Demography, Causal Structure, Evolutionary Dynamics, and Novelties
Wesley Herb Anderson, 2016 - 2017, Fellow Postdoctoral
The goal of the project is two-fold. First, I aim to provide the conceptual resources necessary for thinking about novelties that arise from niche construction and phenotypic plasticity. The Modern Synthesis provides no such framework. In particular, insofar as novelties are understood as a subset of adaptations where the trait was non-homologous in the lineage before fixation, then no conceptual sense can be made of novelties arising from niche construction or phenotypic plasiticty. This is because the traditional account of adaptation assumes the trait evolved in a common environment, which is unlikely in either the case of niche construction or phenotypic plasiticity.
Second, I aim to develop the formalization necessary for analyzing the evolutionary dynamics of systems undergoing niche construction and phenotypic plasticity (i) when demographic conditions are being constructed by traits or causing traits to develop and (ii) when both offspring dispersal and frequency-dependent selection are local only. We currently have no agreed upon machinery for doing so. Moreover most work on niche construction and phenotypic plasticity assume that offspring dispersal is always global. Of primary interest in this work is whether the causal direction between traits and demographic conditions will change the evolutionary dynamics in interesting ways, and whether global or local dispersal and frequency-dependent selection favor the evolution of different kinds of novelties—thus revealing demographic features of mechanisms of innovation.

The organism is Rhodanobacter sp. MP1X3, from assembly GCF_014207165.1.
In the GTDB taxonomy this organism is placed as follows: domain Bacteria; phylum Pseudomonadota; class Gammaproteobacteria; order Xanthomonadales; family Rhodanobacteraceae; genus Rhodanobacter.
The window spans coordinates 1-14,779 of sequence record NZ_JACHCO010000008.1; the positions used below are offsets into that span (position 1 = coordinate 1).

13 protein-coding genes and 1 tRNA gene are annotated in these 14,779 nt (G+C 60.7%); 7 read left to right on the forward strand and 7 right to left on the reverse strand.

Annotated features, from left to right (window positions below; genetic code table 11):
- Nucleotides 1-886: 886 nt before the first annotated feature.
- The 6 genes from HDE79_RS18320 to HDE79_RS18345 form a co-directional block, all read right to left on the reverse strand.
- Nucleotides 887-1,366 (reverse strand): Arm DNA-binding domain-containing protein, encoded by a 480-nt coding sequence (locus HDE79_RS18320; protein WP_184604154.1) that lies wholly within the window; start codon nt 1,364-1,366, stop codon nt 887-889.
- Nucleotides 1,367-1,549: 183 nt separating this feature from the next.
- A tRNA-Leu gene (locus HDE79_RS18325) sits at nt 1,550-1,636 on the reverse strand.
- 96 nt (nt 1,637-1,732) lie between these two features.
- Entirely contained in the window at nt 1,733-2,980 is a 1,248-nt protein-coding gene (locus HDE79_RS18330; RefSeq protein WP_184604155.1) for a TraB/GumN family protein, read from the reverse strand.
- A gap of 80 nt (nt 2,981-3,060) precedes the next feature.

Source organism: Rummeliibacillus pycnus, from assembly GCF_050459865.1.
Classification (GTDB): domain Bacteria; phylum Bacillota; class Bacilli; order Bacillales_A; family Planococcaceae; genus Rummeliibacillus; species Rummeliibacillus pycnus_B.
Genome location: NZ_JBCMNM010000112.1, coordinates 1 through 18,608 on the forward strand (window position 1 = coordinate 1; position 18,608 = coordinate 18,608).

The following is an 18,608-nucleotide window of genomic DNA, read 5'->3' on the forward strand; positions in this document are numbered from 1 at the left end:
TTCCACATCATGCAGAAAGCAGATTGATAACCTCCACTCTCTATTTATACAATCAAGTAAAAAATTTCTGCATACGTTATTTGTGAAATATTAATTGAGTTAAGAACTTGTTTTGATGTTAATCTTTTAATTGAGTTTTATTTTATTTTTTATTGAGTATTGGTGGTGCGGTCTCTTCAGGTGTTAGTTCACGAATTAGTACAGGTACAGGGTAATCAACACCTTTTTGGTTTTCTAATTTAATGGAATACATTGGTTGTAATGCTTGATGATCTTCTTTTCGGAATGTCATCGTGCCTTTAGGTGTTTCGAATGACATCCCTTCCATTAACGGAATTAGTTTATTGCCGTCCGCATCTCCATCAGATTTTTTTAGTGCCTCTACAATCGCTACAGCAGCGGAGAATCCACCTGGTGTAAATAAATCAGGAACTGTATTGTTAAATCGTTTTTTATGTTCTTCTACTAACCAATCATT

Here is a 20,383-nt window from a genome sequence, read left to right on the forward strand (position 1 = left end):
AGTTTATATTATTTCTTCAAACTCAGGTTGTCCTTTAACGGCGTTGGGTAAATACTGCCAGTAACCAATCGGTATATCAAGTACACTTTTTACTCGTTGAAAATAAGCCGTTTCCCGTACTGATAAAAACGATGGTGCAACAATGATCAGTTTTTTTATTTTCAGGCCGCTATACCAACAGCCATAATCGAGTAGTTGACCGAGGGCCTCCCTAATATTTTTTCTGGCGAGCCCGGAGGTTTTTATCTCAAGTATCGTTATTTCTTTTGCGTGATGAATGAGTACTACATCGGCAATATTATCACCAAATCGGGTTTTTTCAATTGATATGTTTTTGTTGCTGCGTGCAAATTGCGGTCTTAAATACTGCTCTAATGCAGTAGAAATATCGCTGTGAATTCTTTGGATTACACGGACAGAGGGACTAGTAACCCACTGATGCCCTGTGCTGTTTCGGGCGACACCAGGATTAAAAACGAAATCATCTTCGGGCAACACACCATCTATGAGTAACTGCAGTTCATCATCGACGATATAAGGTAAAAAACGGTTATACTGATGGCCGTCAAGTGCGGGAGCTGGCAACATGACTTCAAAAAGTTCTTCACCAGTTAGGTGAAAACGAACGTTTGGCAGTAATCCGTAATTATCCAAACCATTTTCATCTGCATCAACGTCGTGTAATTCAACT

In short, the project is in line with theoretical work on The Extended Synthesis at the intersection of philosophy of evolutionary biology and mathematical evolutionary biology.